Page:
Fort Lee NJ Schools

Fort Lee School District 

The Fort Lee School District serves students in Kindergarten through twelfth grade in Fort Lee NJ. Schools in the district include four K-6 elementary schools Fort Lee Middle School (grades 7-8) and Fort Lee High School (grades 9-12).The combined average SAT score for 2004-2005 is 1086.

Elementary School #1 Website 
Elemnetary School #2 Website 
Elementary School #3 Website 
Elementary School #4 Website 
Middle School Website 
Fort Lee High Website

For information on schools in Bergen County, please visit our Area Schools page.
For information on all schools within New Jersey, please visit  All NJ Schools


General Information

Fort Lee NJSometimes referred to as “Hollywood on the Hudson” for its involvement in the film world, Fort Lee, New Jersey is 2.5 square miles in area, and near Cliffside Park, Englewood Cliffs, with the stunning Manhattan skyline and the rest of New York City in the distance.

Even with commercial and residential growth, Fort Lee has managed to keep its small-town charm. Fort Lee offers its 35,000+ residents with a variety of attractive housing options, including luxury high-rise apartments and townhouses as well as single family homes. In recent years, Fort Lee also has attracted people from diverse blend of cultures and ethnicities who have come to call this borough home. Fort Lee has a vibrant downtown, with unique historic roots. Conveniently located right by the George Washington Bridge, Fort Lee is just a short 5 minutes away from the Big Apple!

Fast Facts:
Population: 35,461
Zip code: 07024
Median Family income (1999): $72,140

Visit Fort Lee's Official Website
U.S. Census Bureau Fact Sheet

Fort Lee History

Originally a Dutch Settlement, Fort Lee became a notable part of American history during the Revolutionary War, specifically during the 1776 British campaign to control New York City and the Hudson River.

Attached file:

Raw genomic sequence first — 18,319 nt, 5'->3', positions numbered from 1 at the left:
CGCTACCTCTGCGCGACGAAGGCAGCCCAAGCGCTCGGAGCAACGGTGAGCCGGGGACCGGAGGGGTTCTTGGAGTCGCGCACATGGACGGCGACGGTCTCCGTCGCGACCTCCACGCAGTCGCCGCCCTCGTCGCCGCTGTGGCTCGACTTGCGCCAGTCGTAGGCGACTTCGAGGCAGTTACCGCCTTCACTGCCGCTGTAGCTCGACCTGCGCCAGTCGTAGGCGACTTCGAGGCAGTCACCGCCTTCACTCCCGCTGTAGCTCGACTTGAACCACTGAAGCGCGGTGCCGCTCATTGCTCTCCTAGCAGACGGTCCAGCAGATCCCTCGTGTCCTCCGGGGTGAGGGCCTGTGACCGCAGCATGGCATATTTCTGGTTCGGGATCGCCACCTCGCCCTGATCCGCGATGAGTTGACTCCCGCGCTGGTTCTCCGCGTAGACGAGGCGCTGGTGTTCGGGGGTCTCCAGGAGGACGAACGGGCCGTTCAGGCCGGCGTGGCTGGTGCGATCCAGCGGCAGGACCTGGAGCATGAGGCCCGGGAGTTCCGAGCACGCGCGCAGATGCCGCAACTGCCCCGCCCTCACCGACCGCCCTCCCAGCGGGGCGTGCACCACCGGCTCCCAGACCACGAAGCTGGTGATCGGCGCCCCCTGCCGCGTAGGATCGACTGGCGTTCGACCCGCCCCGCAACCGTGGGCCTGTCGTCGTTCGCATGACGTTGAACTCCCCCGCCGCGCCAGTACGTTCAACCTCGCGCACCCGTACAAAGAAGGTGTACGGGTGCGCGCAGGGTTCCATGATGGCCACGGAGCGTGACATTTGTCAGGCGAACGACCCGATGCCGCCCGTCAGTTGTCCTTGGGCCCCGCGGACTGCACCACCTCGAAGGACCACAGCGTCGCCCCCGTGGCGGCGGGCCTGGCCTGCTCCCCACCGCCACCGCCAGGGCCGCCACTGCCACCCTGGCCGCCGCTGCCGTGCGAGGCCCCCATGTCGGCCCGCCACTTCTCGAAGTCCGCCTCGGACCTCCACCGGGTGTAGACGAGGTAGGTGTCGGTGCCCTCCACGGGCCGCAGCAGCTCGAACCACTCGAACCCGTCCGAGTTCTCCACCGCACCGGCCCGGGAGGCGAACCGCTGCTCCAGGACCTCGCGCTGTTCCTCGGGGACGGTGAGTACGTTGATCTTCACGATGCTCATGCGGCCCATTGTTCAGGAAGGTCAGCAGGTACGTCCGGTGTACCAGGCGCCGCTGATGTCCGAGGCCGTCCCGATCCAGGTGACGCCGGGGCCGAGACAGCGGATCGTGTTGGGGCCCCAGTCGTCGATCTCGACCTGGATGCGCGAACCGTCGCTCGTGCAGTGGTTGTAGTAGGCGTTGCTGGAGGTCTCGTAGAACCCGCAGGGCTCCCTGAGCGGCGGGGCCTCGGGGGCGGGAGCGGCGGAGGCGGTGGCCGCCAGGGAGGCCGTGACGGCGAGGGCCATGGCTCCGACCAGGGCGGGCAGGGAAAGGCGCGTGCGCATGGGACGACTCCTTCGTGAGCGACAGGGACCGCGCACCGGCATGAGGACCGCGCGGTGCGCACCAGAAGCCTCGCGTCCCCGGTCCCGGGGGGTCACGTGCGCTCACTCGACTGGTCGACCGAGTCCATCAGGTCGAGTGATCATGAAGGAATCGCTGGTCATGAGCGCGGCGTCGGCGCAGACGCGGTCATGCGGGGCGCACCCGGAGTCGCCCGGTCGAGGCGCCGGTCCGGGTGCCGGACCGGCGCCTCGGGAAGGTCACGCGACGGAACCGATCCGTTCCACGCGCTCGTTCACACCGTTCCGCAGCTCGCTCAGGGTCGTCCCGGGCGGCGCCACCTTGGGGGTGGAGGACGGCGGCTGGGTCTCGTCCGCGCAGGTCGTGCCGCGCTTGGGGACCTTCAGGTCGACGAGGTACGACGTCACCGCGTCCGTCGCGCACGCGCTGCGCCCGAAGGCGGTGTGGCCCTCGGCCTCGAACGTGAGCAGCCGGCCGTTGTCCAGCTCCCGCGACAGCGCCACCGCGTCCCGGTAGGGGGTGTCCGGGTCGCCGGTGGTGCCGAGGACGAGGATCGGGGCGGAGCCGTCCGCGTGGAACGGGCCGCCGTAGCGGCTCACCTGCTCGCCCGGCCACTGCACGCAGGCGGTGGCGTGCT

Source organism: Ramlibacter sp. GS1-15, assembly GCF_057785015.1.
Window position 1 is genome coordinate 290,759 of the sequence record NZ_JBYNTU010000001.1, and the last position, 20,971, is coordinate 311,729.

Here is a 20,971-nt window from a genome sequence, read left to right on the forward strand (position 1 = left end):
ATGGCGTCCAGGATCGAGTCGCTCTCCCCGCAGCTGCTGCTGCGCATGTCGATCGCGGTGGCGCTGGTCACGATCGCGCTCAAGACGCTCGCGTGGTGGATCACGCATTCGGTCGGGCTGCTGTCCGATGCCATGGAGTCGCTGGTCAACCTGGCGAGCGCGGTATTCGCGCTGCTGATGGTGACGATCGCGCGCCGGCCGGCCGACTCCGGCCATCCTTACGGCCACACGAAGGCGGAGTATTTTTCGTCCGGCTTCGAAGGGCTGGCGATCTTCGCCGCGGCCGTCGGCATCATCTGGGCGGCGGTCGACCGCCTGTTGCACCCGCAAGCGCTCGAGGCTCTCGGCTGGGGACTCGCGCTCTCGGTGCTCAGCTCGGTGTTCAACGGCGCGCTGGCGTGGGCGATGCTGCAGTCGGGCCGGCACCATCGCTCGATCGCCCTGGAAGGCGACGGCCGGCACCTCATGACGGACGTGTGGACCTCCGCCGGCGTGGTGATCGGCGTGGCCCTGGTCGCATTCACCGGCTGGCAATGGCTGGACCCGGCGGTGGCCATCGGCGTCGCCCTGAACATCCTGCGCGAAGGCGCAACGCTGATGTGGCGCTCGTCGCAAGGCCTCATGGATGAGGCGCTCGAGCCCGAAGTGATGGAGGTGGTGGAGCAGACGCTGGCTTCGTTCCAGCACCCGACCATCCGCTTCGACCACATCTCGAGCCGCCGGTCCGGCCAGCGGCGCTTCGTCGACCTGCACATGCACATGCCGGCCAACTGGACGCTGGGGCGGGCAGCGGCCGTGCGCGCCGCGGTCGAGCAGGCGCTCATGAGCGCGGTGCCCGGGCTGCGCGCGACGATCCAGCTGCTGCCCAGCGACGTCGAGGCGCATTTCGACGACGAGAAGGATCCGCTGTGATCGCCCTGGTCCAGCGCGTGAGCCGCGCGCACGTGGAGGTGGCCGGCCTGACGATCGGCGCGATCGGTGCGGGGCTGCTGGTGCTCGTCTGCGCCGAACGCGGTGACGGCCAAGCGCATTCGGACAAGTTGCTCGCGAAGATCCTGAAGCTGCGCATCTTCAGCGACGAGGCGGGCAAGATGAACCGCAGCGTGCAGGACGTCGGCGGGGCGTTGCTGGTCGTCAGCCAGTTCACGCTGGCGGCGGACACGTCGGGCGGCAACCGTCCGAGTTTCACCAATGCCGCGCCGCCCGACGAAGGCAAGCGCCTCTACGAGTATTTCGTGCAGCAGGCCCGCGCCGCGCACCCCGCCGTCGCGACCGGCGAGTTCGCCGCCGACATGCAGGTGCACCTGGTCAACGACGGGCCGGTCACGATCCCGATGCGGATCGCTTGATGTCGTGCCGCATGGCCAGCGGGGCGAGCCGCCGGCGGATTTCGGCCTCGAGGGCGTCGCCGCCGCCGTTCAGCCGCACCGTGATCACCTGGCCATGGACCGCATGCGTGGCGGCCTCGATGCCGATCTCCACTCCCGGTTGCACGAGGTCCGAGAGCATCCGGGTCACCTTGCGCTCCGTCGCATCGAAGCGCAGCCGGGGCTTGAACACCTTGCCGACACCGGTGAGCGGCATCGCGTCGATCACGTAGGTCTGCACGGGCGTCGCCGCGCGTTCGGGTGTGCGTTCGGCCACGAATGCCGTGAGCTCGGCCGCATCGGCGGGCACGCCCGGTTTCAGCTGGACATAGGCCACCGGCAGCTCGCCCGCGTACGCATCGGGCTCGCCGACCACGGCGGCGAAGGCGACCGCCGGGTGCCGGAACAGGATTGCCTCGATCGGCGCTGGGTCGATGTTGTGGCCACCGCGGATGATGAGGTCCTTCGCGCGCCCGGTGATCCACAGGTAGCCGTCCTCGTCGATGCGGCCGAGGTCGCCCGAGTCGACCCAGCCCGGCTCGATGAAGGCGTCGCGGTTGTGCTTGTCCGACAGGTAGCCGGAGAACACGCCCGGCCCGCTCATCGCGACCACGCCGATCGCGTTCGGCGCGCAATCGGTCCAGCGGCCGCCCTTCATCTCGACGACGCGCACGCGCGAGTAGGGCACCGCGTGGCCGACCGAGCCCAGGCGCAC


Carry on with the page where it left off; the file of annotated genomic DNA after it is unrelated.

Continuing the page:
The British Navy sought to control the length of the Hudson. The British hoped that by cleaving the colonies in two at the Hudson, a swift end would come to the costly war. To this end, an armada the likes previously unseen in British naval history set sail from England to the tiny Hudson River Valley. A land army of over 31,000 British was assembled and waiting for to meet their naval counterparts on Staten Island. On August 22, the British landed on Long Island, and caused the Continental Army to retreat to New York City.

After engaging the enemy at New York City, Harlem Heights and White Plains, the Continental Army was to face off against the British again at Fort Washington. After this crushing defeat, the Continental Army retreated across the Hudson and manned the fortifications at Fort Lee. The area now known as Monument Park at the Fort Lee Museum is the site of Washington’s encampment.

General Washington saw that with losing Fort Washington, Fort Lee had little strategic value for the British, other than easy capture of his sitting army. Washington again made ready his troops to evacuate. The retreat came none too soon as General Cornwallis and a force of 7,000 men were in the process of crossing the Hudson River just north of Fort Lee. The retreat happened so quickly that most of the American supplies and artillery had to be left behind. Though these were dark, seemingly hopeless times for the American cause, eventually victory would come about, and a new nation would be born. Thomas Paine, who was in Fort Lee with Washington’s army, wrote the famous words, “These are the times that try men’s souls.”